A visit to fabulous Florence
A visit to fabulous Florence
With the return to school underway, summertime crowds in tourist hotspots begin to fade. The weather starts to cool, which means it’s the perfect time to plan your next adventure. Deep in the heart of Italy’s famed Tuscany region is a paradise for art lovers, history buffs and food aficionados. The city of Florence (known as “Firenze” in Italian) is teeming with rich cultural experiences. From ancient landmarks to stunning galleries and cathedrals, you’ll want to put Florence on your Italian bucket list.
A brief history
Florence was initially founded around 59 BC as a Roman garrison and military stronghold. As the region grew, the city became a robust trading and commercial center. During the early part of the 9th century, Florence began to prosper and develop its cultural identity. Cathedral domes and spires popped up between the late 13th century through the 1400s. The gilded Renaissance period established its stronghold in the Tuscan capital. Home to the artistic geniuses Michelangelo, Leonardo da Vinci and Botticelli, and literary and political philosophers such as Dante, the Medici family and Niccolò Machiavelli, the city flourished and has retained its cultural influences today.
What to see
With so much fantastic art stemming from this area, it can feel as though there is an endless choice of galleries to choose from. If you have limited time, you’ll likely want to hit the two most well-known ones, Uffizi Gallery and Accademia Gallery. The Uffizi Gallery was initially constructed in the late 1500s and is one of the most popular in Italy. Paintings and sculptures from Raphael, Botticelli (including the famed “The Birth of Venus”) and da Vinci line the walls. If you need to take a break, walk through the Garden of the Camellias or the manicured Boboli Gardens for some fresh air.
The Accademia Gallery on the outskirts of the city center houses some of the world’s most renowned Renaissance-era sculptures. There are plenty of breathtaking paintings courtesy of Italian artists such as Pontormo, Botticelli and Orcagna adorning the halls and a newer exhibit featuring musical instruments by string craftsman Antonio Stradivari and inventor of the modern piano Bartolomeo Cristofori. However, most visitors come to see Michelangelo’s statue of “David” in all its glory. Because of their popularity, be sure to purchase your tickets for both museums before you go.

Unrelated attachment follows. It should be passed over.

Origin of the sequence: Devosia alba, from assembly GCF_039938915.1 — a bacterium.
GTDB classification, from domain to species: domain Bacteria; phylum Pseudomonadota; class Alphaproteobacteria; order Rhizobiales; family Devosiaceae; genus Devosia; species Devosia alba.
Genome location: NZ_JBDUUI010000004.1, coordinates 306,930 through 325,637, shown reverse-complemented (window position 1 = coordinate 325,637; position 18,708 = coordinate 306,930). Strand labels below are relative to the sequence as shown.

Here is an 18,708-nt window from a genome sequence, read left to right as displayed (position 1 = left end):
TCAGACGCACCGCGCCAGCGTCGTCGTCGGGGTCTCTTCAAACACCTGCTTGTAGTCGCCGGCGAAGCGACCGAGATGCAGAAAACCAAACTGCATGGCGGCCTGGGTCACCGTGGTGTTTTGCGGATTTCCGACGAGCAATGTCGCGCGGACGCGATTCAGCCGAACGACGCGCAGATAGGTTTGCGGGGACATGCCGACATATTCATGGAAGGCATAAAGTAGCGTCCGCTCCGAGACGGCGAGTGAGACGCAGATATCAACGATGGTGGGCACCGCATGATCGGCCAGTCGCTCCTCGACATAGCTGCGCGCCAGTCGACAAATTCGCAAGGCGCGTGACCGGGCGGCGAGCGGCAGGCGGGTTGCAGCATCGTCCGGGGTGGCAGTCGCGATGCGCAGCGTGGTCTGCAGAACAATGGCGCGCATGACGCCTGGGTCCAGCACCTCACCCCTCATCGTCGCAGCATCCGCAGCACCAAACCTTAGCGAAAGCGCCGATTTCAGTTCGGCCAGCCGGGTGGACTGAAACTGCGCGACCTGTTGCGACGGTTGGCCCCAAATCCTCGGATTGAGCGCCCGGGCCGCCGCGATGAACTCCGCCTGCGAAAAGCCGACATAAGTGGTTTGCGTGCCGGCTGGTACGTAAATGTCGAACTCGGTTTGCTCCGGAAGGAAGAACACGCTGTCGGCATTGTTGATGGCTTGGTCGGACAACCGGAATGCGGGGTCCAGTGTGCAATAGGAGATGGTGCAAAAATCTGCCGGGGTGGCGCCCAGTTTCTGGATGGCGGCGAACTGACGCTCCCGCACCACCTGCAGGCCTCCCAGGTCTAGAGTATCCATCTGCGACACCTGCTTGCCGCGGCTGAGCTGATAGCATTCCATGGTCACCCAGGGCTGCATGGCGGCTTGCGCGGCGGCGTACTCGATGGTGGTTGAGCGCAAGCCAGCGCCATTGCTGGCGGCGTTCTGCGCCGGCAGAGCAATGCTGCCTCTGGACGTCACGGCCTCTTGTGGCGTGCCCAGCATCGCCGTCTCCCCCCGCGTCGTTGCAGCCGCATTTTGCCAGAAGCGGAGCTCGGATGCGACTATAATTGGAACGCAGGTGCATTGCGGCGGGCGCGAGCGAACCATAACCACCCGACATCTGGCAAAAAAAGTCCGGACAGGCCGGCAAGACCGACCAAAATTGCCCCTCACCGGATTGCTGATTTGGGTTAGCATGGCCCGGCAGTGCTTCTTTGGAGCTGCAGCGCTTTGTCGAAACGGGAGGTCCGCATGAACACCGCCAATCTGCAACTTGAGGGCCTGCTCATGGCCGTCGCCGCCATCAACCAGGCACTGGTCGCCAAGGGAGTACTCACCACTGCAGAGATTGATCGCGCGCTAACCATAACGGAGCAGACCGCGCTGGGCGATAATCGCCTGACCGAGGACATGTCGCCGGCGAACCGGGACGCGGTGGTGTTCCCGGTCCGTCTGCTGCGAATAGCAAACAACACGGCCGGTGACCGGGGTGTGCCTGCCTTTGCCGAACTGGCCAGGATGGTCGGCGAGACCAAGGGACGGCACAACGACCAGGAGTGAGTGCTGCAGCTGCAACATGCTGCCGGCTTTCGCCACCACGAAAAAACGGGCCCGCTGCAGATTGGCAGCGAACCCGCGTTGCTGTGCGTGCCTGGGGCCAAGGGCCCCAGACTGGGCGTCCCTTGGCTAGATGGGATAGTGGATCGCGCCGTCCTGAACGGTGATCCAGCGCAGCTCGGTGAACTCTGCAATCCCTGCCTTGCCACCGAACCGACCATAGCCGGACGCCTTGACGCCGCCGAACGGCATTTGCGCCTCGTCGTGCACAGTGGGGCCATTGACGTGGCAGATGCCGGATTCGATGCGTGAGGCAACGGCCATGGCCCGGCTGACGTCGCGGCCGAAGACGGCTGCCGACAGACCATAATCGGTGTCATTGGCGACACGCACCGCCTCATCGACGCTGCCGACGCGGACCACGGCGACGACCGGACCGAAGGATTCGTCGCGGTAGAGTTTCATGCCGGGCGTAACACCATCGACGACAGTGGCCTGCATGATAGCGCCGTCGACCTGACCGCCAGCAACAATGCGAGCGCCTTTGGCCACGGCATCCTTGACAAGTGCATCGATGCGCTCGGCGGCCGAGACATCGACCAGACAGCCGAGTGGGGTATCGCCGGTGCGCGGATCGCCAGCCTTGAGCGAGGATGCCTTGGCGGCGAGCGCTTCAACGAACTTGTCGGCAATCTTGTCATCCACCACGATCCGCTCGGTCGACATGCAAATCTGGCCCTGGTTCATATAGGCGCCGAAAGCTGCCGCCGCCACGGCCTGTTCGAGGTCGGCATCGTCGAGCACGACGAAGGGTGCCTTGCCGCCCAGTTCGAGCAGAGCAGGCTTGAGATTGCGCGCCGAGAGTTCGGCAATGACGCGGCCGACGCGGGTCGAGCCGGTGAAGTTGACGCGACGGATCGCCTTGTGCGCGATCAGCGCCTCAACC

If you’re clamoring for fresh air, take a stroll along the riverfront of the Arno River. Several bridges connect the two sides of the city. While these crossings were designed in the Middle Ages, only one is still original. Near the end of World War II, the retreating German army destroyed all the bridges in Florence except one—Ponte Vecchio. Although it’s now lined with kitschy souvenir shops, it’s still a remarkable piece of history to check out.
Admittedly, there are quite a few churches and cathedrals within Florence. There is one that stands out—the Cathedral of Santa Maria del Fiore. “Il Duomo” is one of the largest churches in the world and is known for its massive dome and bell tower, which pierces the Florence skyline. Filled with ornate mosaics and intricate frescoes, admission to the cathedral is free. If you’re feeling adventurous, for a small fee, visitors can climb the steps to the top of the dome for a jaw-dropping panorama of the city below.
As the capital of Tuscany, known for its rolling hills and spectacular vineyards, there is no shortage of good eats in Florence. While typical (and delicious) Italian fare is available, the foods in this region are influenced by its history and traditions. For instance, the savory dish “ribollita” is a local soup/stew concoction made with chunks of day-old bread, tomatoes and cannellini beans. Another delicious offering is “tagliere,” a veritable smorgasbord of regional meats and cheeses. Be sure to top off the day with creamy, frozen gelato. Are you feeling culinarily adventurous? Sign up for a Tuscan cooking class or a wine tour of the nearby Chianti vineyards so you can bring a taste of Florence home with you.
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